The social media network LinkedIn played a prominent role in a recent dispute over a non-compete agreement, demonstrating that employees’ use of social media can affect not only their current employment and their future prospects for employment, but also their relationships with past employers. A federal court rejected an employer’s motion for a temporary restraining order (TRO) and preliminary injunction (PI) against a former employee, which was based in part on a claim that the description of her new job on her LinkedIn profile indicated that she was in breach of her employment agreement. Nicklas Associates, Inc. v. Zimet, mem. op. (D. Md., Dec. 9, 2014). The employer did not establish one of the four elements required to obtain a TRO or PI, the court held, meaning that it was not rejecting the merits of the underlying breach of contract claim. The parties dismissed the lawsuit by stipulation, however, before the court reached the merits.
The plaintiff/employer operates a staffing company specializing in “interactive, creative, and marketing personnel.” Id. at 1. The defendant/employee began working for the employer as a branch manager in Iselin, New Jersey in November 2011 and moved into an account manager position in December 2013. Her employment agreement included a non-compete clause with a duration of 12 months and a range of 50 miles, which applied to the business of “placing temporary workers and permanent hires in the fields of creative, marketing, communications, marketing and web.” Id. at 3.
The employee resigned from her position in July 2014. The employer claimed that it learned about one month later that she was working for a direct competitor about 25 miles from the employer’s location. It came to believe that this position violated the non-compete agreement because the employee updated her LinkedIn profile to describe her occupation as a “creative recruiter.” Id. at 4. Two emails sent to the employee’s old account also allegedly supported this view. The employer sent a cease and desist letter and then filed suit in December 2014. It alleged breach of contract against the employee and tortious interference with a contract against her new employer.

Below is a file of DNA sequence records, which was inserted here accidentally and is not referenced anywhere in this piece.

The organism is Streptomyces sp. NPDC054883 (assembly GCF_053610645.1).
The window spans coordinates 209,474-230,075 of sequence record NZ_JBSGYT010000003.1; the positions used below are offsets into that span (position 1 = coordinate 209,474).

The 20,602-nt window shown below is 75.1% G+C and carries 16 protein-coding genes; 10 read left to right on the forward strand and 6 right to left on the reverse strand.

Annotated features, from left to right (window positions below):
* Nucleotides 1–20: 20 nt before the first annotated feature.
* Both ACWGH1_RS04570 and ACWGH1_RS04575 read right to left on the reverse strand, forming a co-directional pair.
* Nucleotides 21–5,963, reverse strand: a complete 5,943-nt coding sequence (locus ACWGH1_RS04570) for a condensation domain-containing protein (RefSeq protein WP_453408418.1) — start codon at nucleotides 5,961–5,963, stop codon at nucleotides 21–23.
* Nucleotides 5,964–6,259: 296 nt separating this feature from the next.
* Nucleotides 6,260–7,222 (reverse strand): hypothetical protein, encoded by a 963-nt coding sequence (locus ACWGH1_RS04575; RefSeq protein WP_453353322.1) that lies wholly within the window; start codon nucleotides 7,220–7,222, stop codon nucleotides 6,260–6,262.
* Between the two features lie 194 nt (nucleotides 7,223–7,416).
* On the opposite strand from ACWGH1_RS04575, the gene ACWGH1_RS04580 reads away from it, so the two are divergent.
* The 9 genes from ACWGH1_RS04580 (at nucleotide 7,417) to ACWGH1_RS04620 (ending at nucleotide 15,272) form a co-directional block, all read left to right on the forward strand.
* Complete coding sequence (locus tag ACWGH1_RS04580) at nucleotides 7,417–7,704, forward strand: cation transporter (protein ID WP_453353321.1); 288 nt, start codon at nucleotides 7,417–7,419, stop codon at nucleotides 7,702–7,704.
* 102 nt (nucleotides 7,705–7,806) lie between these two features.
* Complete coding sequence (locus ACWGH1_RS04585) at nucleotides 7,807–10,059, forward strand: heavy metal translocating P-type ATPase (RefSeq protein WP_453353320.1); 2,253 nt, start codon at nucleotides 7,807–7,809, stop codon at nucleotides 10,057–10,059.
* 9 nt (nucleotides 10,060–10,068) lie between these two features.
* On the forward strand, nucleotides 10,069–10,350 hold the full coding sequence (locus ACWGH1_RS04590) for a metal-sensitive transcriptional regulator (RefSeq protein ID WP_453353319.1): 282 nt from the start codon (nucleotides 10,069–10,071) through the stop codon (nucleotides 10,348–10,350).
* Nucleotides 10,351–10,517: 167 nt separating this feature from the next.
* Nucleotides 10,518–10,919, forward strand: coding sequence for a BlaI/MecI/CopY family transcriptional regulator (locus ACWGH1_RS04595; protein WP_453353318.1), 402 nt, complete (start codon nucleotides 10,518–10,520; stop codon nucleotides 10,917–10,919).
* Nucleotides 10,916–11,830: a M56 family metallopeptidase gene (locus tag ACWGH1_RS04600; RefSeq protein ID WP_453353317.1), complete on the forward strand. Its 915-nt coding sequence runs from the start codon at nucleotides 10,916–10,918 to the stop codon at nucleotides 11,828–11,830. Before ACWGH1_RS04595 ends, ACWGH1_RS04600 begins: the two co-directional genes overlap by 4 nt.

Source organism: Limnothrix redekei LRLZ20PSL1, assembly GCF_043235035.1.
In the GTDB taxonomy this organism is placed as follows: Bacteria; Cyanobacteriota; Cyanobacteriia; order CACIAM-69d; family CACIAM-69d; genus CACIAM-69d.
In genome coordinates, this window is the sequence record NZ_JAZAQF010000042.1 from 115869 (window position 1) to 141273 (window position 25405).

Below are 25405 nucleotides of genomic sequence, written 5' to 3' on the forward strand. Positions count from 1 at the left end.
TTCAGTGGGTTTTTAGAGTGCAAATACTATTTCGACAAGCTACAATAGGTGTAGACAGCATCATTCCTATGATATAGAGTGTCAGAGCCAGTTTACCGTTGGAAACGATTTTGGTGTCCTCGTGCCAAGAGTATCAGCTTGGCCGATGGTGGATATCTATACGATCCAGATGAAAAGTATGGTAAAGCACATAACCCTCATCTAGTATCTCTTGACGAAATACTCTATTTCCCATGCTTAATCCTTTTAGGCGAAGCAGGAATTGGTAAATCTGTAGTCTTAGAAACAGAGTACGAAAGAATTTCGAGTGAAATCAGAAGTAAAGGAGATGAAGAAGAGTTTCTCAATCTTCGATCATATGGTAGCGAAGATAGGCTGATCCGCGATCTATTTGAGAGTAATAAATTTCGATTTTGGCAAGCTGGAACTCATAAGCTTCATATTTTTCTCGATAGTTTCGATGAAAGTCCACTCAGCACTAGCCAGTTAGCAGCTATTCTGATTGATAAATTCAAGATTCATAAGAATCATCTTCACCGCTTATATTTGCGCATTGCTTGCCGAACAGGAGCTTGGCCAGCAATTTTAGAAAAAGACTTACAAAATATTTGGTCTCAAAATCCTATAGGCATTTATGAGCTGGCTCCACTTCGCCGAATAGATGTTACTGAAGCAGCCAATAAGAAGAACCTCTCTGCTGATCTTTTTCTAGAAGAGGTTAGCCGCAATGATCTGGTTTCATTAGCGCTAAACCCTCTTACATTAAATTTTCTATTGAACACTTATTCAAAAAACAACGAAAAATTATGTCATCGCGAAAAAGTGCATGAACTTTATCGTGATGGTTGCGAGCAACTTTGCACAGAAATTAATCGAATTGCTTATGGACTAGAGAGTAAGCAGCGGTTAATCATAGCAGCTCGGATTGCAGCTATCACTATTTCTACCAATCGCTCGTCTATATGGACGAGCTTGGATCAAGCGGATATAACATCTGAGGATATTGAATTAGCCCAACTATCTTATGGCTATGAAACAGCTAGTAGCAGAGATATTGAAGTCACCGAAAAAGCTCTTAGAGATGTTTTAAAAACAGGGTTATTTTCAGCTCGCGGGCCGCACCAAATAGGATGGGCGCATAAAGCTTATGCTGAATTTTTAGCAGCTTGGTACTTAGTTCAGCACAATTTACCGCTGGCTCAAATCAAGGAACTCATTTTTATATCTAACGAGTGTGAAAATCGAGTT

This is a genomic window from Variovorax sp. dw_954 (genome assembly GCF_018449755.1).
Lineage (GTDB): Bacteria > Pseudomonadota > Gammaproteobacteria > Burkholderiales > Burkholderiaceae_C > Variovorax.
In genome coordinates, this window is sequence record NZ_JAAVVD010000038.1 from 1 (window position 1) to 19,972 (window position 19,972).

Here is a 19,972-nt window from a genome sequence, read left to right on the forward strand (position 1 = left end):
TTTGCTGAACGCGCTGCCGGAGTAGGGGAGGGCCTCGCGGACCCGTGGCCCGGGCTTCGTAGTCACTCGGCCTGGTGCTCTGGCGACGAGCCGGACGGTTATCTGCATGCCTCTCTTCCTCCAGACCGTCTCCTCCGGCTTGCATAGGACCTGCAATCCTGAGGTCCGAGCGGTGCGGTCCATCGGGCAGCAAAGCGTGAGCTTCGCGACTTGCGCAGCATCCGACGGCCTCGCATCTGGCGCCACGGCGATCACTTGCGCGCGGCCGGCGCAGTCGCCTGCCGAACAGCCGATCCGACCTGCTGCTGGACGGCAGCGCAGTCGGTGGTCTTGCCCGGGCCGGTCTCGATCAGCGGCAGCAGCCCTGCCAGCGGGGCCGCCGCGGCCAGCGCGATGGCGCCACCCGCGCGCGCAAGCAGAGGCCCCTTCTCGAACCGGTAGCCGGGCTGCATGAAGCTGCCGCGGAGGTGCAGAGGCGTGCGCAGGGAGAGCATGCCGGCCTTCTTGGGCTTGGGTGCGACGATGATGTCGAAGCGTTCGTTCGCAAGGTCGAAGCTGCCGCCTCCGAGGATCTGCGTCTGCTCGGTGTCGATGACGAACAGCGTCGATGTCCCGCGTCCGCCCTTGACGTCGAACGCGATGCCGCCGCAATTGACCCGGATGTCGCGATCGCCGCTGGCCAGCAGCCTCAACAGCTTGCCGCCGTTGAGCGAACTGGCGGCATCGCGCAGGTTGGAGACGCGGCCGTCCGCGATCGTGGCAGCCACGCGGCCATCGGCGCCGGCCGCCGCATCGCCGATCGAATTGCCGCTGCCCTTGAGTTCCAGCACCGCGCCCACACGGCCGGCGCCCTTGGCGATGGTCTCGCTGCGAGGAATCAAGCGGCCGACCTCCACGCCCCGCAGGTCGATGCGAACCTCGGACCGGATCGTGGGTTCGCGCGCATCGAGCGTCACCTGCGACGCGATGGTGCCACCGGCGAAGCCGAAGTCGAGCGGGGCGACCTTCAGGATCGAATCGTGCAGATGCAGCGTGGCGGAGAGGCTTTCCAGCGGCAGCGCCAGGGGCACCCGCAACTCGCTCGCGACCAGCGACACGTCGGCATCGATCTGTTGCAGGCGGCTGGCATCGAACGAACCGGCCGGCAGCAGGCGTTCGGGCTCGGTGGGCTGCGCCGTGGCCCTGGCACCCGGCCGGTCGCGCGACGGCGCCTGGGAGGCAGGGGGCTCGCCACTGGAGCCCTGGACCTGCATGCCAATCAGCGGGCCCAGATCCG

The lawsuit requested a TRO and a PI restraining the employee from engaging in the business described in the non-compete agreement. Courts have set a very high bar for obtaining a TRO or a PI. A movant must be able to prove four elements: (1) likelihood that the lawsuit will succeed on its merits, (2) likelihood of “irreparable harm” without this relief, (3) the “balance of equities” favors the movant, and (4) the requested relief is in the public’s interest. Winter v. Natural Resources Defense Council, 555 U.S. 7, 20 (2008).
The court held that the employer had not established the “irreparable harm” element. It did not address the other three elements. The employer had to present evidence that, without a TRO or PI, it risked “permanent loss of customers or loss of goodwill.” Nicklas, mem. op. at 7. The court noted that, at the time of its order in December 2014, four months had passed since it first learned of the employee’s new job, but that it had not shown as single example of a lost customer, lost sale, or lost goodwill. It therefore denied the motion. The parties dismissed the case by agreement two months later in February 2015.
If you are dealing with an employment dispute in New Jersey or New York, contact the Resnick Law Group at 973-781-1204 or 646-867-7997 to speak to a knowledgeable and experienced employment law attorney.
More Blog Posts:
Sandwich Chain Reportedly Requiring Employees to Sign Non-Competition Agreements, The New Jersey Employment Law Firm Blog, November 12, 2014
NLRB Allows McDonald’s Employees to File Complaints Against McDonald’s and Individual Franchisees as “Joint Employers”, The New Jersey Employment Law Firm Blog, November 3, 2014
New York City Teacher’s Petition for Reinstatement Claims Retaliation, Wrongful Termination, The New Jersey Employment Law Firm Blog, July 9, 2014
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